The inverse of the Laplacian is given by $$(-\Delta)^{-1} u(x) = C \int_{\mathbb{R}^n} u(x-y) \frac{1}{|y|^{n-2}} dy$$ where $n$ is the dimension of $\mathbb{R}^n$.

I would like to learn more about this operator as I have often seen the formula stated but not explained. For example, we can motivate fractional powers of the Laplacian by use of the Fourier transform. I am looking for something similar.

Some of the questions I have been thinking about are:

  1. How is it derived and is there a reason it is identical to the fundamental solution of the Laplacian?
  2. For what function spaces for $u$ is it valid? I assume that $u$ must belong to a space such that the Laplacian is invertible (i.e. a bijection), but for which spaces is this true?
  3. I assume that we gain two degrees of regularity through this operator, but how is this proven? What is the image of this operator?

I have struggled to find this information in any textbooks. Can anyone suggest some textbooks or references I can read in this direction?

  • $\begingroup$ Where did you find this formula? $\endgroup$
    – ayr
    Commented Jun 23 at 15:17

1 Answer 1


A quick heuristic.

Just to be clear, we recall that for all $u\in\mathcal{S}'(\mathbb{R}^n)$, up to some abuse of notations : $$\mathcal{F}(-\Delta u)(\xi) = |\xi|^2 \mathcal{F}u(\xi)\text{.}$$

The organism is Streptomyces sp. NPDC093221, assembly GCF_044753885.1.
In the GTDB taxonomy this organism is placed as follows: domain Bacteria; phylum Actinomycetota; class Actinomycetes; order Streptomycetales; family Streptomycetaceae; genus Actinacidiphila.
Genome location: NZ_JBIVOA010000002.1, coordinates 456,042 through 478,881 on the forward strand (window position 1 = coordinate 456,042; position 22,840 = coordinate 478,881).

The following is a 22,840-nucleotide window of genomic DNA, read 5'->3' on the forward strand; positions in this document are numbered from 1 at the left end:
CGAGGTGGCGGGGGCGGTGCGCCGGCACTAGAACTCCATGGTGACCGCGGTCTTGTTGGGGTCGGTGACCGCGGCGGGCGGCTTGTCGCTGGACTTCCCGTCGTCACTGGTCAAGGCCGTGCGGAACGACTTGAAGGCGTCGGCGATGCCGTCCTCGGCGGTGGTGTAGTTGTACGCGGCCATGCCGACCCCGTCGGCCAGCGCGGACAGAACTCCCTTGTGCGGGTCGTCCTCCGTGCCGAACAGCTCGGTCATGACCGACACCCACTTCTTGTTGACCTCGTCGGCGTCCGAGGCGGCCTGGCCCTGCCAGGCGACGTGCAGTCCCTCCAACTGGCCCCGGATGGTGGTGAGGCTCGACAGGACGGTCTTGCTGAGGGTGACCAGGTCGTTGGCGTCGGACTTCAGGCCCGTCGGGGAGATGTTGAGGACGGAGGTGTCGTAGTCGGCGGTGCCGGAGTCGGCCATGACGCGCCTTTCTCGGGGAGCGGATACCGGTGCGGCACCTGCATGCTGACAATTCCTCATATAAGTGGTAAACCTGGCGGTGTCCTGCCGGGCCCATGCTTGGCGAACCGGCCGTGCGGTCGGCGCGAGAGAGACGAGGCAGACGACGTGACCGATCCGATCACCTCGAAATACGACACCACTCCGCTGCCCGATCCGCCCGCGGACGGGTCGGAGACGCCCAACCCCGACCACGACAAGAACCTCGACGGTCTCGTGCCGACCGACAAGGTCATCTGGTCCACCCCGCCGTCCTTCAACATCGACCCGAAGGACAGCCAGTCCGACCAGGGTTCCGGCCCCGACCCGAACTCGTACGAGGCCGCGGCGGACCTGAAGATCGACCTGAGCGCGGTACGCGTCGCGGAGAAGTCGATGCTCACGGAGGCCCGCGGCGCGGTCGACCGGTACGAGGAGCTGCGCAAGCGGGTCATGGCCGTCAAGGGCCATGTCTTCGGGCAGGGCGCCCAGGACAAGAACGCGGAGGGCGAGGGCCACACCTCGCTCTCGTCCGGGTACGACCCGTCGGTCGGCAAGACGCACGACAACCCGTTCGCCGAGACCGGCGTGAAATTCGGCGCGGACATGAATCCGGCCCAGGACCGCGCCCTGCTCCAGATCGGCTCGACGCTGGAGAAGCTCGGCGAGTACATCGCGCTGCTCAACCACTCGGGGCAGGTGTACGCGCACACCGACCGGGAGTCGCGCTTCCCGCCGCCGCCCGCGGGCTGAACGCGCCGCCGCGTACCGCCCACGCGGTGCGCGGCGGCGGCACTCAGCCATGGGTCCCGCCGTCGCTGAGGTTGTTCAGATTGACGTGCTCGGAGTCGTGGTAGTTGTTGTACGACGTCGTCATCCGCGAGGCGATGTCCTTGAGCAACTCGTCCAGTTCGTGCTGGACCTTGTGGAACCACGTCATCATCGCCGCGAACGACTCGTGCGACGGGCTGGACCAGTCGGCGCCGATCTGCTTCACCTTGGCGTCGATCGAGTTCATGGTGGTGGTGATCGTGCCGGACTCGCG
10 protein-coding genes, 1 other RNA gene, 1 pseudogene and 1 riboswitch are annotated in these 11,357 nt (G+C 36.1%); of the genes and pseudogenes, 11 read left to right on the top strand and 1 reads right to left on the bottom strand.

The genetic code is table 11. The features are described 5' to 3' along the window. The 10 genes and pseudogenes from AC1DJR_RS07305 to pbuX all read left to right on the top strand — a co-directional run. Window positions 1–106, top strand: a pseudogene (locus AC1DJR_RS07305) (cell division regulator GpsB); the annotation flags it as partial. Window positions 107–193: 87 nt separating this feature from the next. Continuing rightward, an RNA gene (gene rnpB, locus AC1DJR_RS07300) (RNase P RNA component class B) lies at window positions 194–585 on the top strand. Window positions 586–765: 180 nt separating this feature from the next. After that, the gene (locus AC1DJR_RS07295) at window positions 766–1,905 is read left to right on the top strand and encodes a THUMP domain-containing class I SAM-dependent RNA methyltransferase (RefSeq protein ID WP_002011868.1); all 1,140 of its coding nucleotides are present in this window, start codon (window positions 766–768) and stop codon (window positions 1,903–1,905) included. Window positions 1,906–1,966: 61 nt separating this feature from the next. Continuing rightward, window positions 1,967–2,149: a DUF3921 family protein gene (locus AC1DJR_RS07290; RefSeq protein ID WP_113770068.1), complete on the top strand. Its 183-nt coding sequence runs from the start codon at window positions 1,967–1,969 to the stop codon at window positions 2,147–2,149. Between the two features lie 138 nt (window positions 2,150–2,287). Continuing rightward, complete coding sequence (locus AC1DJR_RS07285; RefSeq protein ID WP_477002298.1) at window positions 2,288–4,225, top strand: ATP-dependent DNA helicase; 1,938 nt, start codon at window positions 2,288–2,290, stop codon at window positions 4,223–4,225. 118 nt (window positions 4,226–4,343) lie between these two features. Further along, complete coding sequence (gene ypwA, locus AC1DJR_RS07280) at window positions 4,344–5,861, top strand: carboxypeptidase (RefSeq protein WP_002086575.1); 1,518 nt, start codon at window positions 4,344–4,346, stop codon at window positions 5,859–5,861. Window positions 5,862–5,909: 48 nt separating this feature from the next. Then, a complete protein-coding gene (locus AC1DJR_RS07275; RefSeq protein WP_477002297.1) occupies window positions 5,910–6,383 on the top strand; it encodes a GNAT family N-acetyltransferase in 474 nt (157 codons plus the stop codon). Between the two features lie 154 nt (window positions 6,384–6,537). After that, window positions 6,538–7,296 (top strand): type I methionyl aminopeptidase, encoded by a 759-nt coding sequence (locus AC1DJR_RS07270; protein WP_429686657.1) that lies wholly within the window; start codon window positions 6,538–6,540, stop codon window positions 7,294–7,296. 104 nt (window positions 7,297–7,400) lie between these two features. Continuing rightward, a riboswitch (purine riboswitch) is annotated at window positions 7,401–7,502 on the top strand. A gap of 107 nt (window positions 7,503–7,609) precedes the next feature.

Here, I define the Fourier transform as $$ \mathcal{F}f(\xi) := \int_{\mathbb{R}^n} f(x) e^{-i\,x\cdot\xi} \mathrm{~d}x\,\text{, (}f\in\mathrm{L}^1(\mathbb{R}^n)\text{, } \xi\in\mathbb{R}^n\text{).}$$

Therefore, if one wants to solve $$-\Delta u =f\,\text{, in } \mathbb{R}^n.$$

One should have then, at least morally, $$u(x) = \int_{\mathbb{R}^n} \mathcal{F}f(\xi) \cdot \frac{1}{|\xi|^2} e^{i\,x\cdot\xi} \mathrm{~d}\xi = \mathcal{F}^{-1}\left( \xi\mapsto\mathcal{F}f(\xi) \cdot \frac{1}{|\xi|^2} \right) = [f \ast \mathcal{F}^{-1}(\xi\mapsto|\xi|^{-2})](x). $$

Thus, the question reduce to know if one can prove (and give a sense to) the equality

$$\mathcal{F}^{-1}(\xi\mapsto|\xi|^{-2})(x) = C_n \frac{1}{|x|^{n-2}}.$$

Notice that, at the first glance, such representation formula involving such kernel makes sense only when $n\geqslant 3$. For $n=2$, one has to replace $\frac{1}{|x|^{n-2}}$ by $\log(|x|)$.

Answers to the post.

Now, I am starting by answering (partially) to the first part of your second question.

  1. For what function spaces for u is it valid? I assume that u must belong to a space such that the Laplacian is invertible (i.e. a bijection), but for which spaces is this true?

You can make sense of the right hand-side integral for Schwartz functions, $u\in\mathcal{S}(\mathbb{R}^n)$, or non-negative measurable functions, $u\in\mathrm{L}^1_{\text{loc}}(\mathbb{R}^n)$ (allowing the integral to take infinite values).

The question of actual function spaces on which it is well defined and such that it induces a bijection is much more delicate. I will adress this issue a bit later.

  1. How is it derived and is there a reason it is identical to the fundamental solution of the Laplacian?

It is actually the same as the fundamental solution. In fact, we can go a bit further and also find a similar way to identify the fractional Laplacian as such kind of convolution operator.